It’s no secret that Heroes has stumbled in the ratings during its third season, often pulling in series low numbers week after week. The most recent episode was seen by a measly 7.7 million viewers, which is down about 50 percent from the show’s season 1 debut. NBC recently fired executive producers Jeph Loeb and Jesse Alexander to help Heroes get back on track, but according to series creator Tim Kring, the ratings aren’t as dire as they look. IGN covered Kring’s recent appearance at Creative Screenwriting’s 2008 Screenwriting Expo, where he appeared to discuss the future of the series. Kring blamed the show’s dwindling ratings on time-shifted viewing, pointing out that many people watch Heroes through DVR or online streaming.
“You can watch it when you want, where you want, how you want to watch it, and almost all of those ways are superior to watching it on air,” Kring pointed out. “So [watching it] on air is related to the saps and the dips***s who can’t figure out how to watch it in a superior way.”
Loeb and Alexander were originally supposed to attend the expo with Kring, but were obviously left off the schedule after being fired. Instead, Kring was allowed to put his foot in his mouth all on his own, which he managed to do even though attendees were forbidden to ask any questions about the recent personnel changes.
After admitting that writing a serialized show is “an absolute bear to do” and “a completely different animal” from his previous work, Kring discussed why he thinks Heroes is losing viewers. “It’s a very flawed way of telling stories on network television right now, because of the advent of the DVR and online streaming,” he said. “The engine that drove [serialized TV] was you had to be in front of the TV [when it aired].”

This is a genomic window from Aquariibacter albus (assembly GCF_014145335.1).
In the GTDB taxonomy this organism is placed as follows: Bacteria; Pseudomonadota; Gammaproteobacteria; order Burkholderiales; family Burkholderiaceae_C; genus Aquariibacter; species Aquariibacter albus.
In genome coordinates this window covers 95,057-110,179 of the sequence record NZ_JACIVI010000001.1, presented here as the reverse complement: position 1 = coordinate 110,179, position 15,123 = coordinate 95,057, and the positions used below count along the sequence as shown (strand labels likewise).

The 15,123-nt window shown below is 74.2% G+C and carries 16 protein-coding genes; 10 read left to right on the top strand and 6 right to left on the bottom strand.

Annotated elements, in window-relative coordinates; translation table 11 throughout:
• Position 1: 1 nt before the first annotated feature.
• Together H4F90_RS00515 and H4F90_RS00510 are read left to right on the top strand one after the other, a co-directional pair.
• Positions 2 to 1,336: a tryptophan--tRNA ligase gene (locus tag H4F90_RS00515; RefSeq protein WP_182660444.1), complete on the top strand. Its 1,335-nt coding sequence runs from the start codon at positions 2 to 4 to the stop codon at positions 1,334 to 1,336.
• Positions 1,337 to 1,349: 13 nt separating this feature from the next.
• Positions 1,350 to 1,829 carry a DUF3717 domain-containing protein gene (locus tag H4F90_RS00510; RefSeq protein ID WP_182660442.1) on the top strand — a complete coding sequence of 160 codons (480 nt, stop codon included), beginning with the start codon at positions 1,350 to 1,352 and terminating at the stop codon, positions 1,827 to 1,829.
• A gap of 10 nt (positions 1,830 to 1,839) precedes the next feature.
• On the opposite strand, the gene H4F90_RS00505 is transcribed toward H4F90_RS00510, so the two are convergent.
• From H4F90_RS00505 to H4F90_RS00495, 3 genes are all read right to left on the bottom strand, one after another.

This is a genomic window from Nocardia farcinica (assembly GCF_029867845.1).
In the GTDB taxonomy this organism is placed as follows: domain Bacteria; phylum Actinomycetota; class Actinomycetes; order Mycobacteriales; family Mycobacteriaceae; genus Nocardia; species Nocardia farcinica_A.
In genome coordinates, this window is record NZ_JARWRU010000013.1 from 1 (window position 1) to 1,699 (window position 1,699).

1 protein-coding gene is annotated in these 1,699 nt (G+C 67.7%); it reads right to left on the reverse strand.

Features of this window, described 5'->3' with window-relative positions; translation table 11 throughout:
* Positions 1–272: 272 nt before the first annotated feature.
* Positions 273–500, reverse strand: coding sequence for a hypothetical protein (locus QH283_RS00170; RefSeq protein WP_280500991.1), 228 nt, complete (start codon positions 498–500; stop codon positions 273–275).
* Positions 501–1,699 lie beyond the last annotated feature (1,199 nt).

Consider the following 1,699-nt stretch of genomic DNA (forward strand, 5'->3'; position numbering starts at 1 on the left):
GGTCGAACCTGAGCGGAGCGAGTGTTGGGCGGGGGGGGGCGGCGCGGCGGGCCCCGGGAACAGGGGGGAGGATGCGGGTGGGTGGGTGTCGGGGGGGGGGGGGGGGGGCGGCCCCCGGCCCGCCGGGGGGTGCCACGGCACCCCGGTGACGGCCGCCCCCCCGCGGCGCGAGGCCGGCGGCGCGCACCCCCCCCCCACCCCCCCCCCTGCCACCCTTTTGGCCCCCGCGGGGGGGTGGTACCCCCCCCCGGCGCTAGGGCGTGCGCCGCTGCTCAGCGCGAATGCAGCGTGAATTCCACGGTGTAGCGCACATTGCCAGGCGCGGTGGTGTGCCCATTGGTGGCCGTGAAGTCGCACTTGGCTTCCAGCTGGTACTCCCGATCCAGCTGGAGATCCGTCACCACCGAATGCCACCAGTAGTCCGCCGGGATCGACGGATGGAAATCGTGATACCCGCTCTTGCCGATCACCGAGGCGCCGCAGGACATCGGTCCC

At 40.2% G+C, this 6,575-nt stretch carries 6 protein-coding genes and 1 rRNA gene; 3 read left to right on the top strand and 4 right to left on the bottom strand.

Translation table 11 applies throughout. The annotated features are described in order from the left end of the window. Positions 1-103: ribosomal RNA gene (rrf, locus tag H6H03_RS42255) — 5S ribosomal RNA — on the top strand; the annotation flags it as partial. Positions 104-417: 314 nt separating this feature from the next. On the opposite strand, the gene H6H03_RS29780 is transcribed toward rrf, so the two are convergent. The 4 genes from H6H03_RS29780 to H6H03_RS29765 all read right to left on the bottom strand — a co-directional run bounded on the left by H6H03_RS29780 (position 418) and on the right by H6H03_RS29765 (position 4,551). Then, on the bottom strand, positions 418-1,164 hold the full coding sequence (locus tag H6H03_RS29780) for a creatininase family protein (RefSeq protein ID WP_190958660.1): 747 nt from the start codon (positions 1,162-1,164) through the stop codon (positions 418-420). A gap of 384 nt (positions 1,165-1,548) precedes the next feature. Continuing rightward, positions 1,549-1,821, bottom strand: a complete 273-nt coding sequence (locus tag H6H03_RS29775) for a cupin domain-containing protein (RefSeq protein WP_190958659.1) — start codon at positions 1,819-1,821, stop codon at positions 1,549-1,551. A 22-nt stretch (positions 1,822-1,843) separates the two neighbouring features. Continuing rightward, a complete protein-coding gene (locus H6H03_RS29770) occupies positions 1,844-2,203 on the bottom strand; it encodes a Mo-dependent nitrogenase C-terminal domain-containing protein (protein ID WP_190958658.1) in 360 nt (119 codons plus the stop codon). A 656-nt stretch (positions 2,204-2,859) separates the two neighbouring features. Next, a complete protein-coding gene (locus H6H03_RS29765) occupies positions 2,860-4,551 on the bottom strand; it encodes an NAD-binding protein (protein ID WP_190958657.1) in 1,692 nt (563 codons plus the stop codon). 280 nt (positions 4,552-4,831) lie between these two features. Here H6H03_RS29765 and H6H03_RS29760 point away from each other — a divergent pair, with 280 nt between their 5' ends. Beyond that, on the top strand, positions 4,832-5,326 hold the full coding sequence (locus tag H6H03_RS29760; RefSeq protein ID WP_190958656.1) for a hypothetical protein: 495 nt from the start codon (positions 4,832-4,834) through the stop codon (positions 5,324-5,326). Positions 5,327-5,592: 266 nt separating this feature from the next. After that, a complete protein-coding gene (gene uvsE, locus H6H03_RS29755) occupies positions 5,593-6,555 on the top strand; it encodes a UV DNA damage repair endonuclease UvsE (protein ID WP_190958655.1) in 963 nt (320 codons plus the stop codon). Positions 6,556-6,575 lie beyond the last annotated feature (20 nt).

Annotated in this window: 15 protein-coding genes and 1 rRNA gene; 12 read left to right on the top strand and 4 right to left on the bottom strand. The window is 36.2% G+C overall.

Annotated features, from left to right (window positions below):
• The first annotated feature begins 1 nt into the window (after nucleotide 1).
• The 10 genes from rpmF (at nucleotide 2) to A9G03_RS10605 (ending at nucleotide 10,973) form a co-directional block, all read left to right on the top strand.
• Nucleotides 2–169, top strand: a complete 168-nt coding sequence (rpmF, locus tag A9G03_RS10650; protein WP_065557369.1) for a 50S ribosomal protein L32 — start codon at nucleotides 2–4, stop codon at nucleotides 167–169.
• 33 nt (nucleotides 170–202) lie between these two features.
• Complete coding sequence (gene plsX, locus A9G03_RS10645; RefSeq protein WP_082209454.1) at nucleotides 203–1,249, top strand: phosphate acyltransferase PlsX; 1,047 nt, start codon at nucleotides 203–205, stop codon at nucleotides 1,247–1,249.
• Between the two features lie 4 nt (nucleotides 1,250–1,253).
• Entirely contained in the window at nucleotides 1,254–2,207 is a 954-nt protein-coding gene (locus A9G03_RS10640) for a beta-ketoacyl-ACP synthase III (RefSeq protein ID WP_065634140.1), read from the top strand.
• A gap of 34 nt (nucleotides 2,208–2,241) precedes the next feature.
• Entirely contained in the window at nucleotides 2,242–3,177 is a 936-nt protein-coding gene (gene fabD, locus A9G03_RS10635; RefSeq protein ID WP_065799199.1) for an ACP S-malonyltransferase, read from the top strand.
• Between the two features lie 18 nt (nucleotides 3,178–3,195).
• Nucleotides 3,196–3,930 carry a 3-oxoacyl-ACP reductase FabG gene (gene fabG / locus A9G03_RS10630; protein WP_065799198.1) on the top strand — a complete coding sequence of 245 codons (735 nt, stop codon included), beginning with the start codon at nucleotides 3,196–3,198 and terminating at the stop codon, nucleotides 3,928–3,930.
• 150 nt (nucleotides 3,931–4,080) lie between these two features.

Though calling viewers who watch Heroes every Monday at 9pm “saps and dips***s” is extremely insulting, Kring does have a point. Millions of viewers catch the series online or watch it later through DVR, but that doesn’t change the fact that fewer people are watching Heroes these days. A ratings expert at TVBytheNumbers commented on Kring’s claim, writing, “I absolutely dispute the notion that Heroes hasn’t lost viewers since season one and two (and three). It has, and those viewers will be difficult to ever recapture. These lost viewers aren’t watching on the DVR, aren’t streaming video or downloading the shows — they just no longer watch.”
Aside from promising that the show’s next volume, “Fugitives,” will “wipe the table [clean],” what is Kring doing to fix the series? He admitted that he’s “very interested in a more standalone version of Heroes. I think the show needs to move towards that in order to survive. I think the serialized format is very challenging on network television.”
What do you think of Kring’s comments? Do you want to see a more standalone version of Heroes? Sound off in the comments below.
– Don Williams, BuddyTV Staff Writer
Source: IGN, TVBytheNumbers
(Image courtesy of NBC)